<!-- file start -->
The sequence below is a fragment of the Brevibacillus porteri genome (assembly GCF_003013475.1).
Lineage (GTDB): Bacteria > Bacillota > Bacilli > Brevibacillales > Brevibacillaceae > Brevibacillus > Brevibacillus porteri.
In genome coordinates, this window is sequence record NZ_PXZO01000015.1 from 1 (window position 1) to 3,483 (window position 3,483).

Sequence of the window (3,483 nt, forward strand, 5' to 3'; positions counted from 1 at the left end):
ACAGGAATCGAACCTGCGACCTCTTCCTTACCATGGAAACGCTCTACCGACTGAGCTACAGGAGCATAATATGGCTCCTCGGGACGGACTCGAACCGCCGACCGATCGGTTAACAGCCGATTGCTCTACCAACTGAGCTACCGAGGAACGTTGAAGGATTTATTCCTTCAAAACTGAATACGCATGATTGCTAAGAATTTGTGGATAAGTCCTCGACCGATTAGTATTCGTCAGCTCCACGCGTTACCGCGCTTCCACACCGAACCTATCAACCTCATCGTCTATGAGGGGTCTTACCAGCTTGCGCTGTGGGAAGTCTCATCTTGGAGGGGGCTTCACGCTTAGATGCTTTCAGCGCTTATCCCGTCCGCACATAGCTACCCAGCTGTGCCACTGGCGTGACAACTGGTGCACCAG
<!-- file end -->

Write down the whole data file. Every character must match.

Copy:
The sequence below is a fragment of the Brevibacillus porteri genome (assembly GCF_003013475.1).
Lineage (GTDB): Bacteria > Bacillota > Bacilli > Brevibacillales > Brevibacillaceae > Brevibacillus > Brevibacillus porteri.
In genome coordinates, this window is sequence record NZ_PXZO01000015.1 from 1 (window position 1) to 3,483 (window position 3,483).

Sequence of the window (3,483 nt, forward strand, 5' to 3'; positions counted from 1 at the left end):
ACAGGAATCGAACCTGCGACCTCTTCCTTACCATGGAAACGCTCTACCGACTGAGCTACAGGAGCATAATATGGCTCCTCGGGACGGACTCGAACCGCCGACCGATCGGTTAACAGCCGATTGCTCTACCAACTGAGCTACCGAGGAACGTTGAAGGATTTATTCCTTCAAAACTGAATACGCATGATTGCTAAGAATTTGTGGATAAGTCCTCGACCGATTAGTATTCGTCAGCTCCACGCGTTACCGCGCTTCCACACCGAACCTATCAACCTCATCGTCTATGAGGGGTCTTACCAGCTTGCGCTGTGGGAAGTCTCATCTTGGAGGGGGCTTCACGCTTAGATGCTTTCAGCGCTTATCCCGTCCGCACATAGCTACCCAGCTGTGCCACTGGCGTGACAACTGGTGCACCAG